The implementation of lockdown in the country to combat the pandemic has called for a restriction of activity, and thereby a standstill in real estate ventures and pursuits. Various companies and employers have begun to enforce work-at-home procedures to minimize the risk of employees contracting the virus.
Despite national initiatives rigorously attempting to combat the virus, coming back to offices, is, for the most part, inevitable. Beginning May 16, several areas in the country have been able to send their labor forces back to work. This marks the beginning of companies recommencing their activities and projects amidst the pandemic. Listed below are the top things people can expect from the office sector once operations return to full swing.
A Bigger Preference for Flexible Workspaces
Because of the high contagion rate of COVID-19, many tenants and employers have begun considering ways to lessen the potential spread of the virus in the professional setting. Establishments that offer the option of operating in a flexible workspace instead of exclusively traditional spaces are expected to benefit should offices return to their operations. Additionally, the Information Technology and Business Process Association of the Philippines (IBPAP) has implored various companies to evaluate and implement various schemes and arrangements with the nature of providing flexible work arrangements to their respective employees. Among the suggestions given by IBPAP’s CEO, Rey Untal, in a press interview are: compressed workweek, skeletal workforce reporting on-site, and staggered start of shifts.
Telecommuting: A New Normal
The presence of the pandemic has forced non-essential companies to operate on work from home settings in order to lessen the risk of contracting the virus. It is expected that this type of work environment can continue even after the pandemic ends. Economist Susan Athey has commented to the Washington Post that people “will change their habits, and some of these habits will stick. There’s a lot of things where people are just slowly shifting, and this will accelerate that.” Working from home, despite keeping employees safe from the potential of being infected with the virus, possesses both pros and cons. The pros include a reduction in transportation spending, a better chance of maintaining work-life balance, and also a possibility of enhanced productivity. Conversely, the cons include a difficult time keeping track of subordinates.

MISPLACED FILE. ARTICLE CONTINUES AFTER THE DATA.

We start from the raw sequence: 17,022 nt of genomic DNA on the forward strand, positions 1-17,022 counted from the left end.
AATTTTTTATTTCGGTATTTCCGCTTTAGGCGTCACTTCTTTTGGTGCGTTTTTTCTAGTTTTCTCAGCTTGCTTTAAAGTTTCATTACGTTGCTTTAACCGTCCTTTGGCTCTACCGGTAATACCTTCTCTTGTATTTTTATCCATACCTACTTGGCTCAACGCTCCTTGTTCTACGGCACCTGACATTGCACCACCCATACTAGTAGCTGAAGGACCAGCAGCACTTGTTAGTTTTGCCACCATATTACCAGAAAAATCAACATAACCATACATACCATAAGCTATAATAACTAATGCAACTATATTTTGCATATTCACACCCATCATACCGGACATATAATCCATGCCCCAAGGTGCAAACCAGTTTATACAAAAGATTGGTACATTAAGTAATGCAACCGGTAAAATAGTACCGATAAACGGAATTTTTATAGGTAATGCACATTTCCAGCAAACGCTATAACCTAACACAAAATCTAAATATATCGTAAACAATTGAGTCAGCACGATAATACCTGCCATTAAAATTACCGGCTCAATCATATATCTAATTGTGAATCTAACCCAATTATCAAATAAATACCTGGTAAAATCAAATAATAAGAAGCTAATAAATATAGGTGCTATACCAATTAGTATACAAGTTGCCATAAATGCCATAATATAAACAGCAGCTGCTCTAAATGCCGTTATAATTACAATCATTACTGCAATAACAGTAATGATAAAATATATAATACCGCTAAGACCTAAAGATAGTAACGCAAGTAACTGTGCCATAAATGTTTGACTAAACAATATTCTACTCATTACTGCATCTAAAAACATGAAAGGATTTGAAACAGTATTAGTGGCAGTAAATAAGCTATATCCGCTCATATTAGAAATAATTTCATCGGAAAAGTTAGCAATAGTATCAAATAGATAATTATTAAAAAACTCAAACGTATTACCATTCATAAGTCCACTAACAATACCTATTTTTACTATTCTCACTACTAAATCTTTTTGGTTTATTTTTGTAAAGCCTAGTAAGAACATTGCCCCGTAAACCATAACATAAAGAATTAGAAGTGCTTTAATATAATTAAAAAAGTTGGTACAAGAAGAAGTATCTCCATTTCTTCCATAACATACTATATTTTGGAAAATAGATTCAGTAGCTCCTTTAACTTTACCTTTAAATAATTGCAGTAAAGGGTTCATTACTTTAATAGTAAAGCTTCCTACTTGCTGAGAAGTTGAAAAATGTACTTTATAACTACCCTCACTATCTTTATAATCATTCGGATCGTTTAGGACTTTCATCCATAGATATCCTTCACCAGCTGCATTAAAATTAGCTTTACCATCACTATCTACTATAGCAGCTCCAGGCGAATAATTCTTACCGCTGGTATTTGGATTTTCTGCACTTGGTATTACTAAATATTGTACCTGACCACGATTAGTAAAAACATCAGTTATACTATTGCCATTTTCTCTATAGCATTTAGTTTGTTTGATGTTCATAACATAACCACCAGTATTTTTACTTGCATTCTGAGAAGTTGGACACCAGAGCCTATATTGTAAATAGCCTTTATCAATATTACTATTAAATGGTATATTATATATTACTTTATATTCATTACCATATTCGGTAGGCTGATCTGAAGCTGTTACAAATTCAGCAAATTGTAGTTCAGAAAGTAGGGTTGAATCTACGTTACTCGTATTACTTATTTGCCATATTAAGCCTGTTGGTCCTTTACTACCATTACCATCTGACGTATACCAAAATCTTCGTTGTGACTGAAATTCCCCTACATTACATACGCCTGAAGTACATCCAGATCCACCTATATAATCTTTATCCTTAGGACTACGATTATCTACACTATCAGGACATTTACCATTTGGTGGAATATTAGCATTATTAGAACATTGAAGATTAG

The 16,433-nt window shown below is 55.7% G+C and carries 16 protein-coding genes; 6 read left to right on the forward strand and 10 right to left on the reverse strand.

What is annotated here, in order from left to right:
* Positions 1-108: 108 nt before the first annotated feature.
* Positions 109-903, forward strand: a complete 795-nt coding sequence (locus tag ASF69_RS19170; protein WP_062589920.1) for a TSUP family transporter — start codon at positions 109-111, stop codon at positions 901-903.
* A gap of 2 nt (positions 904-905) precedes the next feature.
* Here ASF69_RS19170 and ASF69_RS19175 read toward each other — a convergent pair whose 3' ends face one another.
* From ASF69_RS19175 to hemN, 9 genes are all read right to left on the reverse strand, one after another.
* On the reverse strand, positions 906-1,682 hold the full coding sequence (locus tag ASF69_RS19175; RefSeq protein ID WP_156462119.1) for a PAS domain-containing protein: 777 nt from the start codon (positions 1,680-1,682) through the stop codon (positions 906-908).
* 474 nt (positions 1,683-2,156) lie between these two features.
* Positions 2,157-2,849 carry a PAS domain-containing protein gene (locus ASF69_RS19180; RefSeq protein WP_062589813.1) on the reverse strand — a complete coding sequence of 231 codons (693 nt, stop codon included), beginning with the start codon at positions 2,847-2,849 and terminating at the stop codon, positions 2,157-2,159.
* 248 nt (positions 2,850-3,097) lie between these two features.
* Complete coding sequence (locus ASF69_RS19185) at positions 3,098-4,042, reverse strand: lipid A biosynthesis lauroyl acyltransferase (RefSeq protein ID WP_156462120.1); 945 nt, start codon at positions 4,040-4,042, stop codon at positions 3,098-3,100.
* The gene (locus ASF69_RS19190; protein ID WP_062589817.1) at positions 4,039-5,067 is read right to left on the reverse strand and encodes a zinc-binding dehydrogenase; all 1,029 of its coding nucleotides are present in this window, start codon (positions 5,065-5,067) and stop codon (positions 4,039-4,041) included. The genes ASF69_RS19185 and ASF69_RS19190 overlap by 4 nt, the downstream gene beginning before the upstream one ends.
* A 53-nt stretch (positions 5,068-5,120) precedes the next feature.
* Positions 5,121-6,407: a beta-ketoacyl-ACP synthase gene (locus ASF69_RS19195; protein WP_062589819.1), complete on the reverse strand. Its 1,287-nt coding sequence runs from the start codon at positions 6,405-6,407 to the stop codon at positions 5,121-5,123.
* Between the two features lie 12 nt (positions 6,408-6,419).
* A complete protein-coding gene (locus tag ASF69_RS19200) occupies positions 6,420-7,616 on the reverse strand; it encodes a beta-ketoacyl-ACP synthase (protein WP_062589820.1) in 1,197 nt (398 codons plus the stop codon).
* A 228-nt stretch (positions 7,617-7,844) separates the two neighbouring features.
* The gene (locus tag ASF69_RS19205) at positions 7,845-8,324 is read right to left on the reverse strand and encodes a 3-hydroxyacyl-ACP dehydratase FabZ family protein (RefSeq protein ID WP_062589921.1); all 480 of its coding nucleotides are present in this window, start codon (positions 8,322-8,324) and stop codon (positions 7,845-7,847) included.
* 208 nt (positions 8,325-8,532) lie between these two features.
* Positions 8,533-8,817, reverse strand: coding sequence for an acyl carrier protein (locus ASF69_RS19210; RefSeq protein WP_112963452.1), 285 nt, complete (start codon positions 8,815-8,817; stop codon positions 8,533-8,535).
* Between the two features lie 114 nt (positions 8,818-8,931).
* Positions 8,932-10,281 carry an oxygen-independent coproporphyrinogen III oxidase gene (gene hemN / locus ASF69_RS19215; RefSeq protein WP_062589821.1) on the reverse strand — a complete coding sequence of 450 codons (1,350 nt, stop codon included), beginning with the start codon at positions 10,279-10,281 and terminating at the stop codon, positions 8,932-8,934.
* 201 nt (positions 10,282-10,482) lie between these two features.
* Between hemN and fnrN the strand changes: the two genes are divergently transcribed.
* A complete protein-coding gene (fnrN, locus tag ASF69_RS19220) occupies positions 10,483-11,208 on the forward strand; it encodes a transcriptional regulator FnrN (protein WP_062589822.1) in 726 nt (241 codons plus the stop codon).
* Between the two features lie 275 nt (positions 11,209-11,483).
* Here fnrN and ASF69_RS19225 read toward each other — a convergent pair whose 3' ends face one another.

Impact of Technology in the Remote Work Setting
In line with telecommuting as a new normal for the working force, it must also not be forgotten that technology is expected to be coupled with working from home. Technology, such as the internet, can be the key line of communication in a company, since everyone is spread out. Because of this growing reliance on digital integration, tenants might even begin looking for office spaces with good fiber optic capabilities. On the other hand, technology can also aid those selling office spaces. Landlords can take advantage of the internet and wifi systems to provide virtual tours of their office spaces to interested parties.
A Bigger Priority on Health and Wellness
With the level of damage brought about by the pandemic, it comes to no surprise that companies will be allotting greater importance to the health and safety of its labor forces. It is to be expected that things such as regular temperature checks and antibody tests will be regular occurrences in the office setting. In addition to this, public spaces, utilities, and facilities are to be routinely disinfected for a certain number everyday. Behavior like this can be expected even after the pandemic ends.
Sustained performance of the BPO sector
The performance of the IT-BPO sector has slowly, but surely, continued to remain steady. While the pandemic caused a sort of inconvenience to the real estate sector as a whole, the lockdowns imposed have proven to be small inconveniences to BPO employees. In Metro Manila alone, the BPO sector employs over 900,000 workers. Rey Untal, IBPAP’s CEO, has stated in an interview that those who work in economic zones are allowed to work from home, so as to avoid going out. Despite challenges brought about by the virus, opportunities are still to be expected in the BPO sector’s growth, thanks to potential expansions and recovery sites outside Metro Manila. Additionally, the BPO sector continues to stay afloat thanks to the investments brought about by outsourcing firms from different segments, ranging from healthcare services, animation, information tech, etc.
Overall, the office sector has been subjected to the negative implications dealt by the COVID-19 pandemic. Though such is the case, the industry refuses to be labelled by anything short of resilient. Its alternative capabilities to accommodate companies and employees, alike, are expected to sustain the sector until things reach a new sense of normalcy.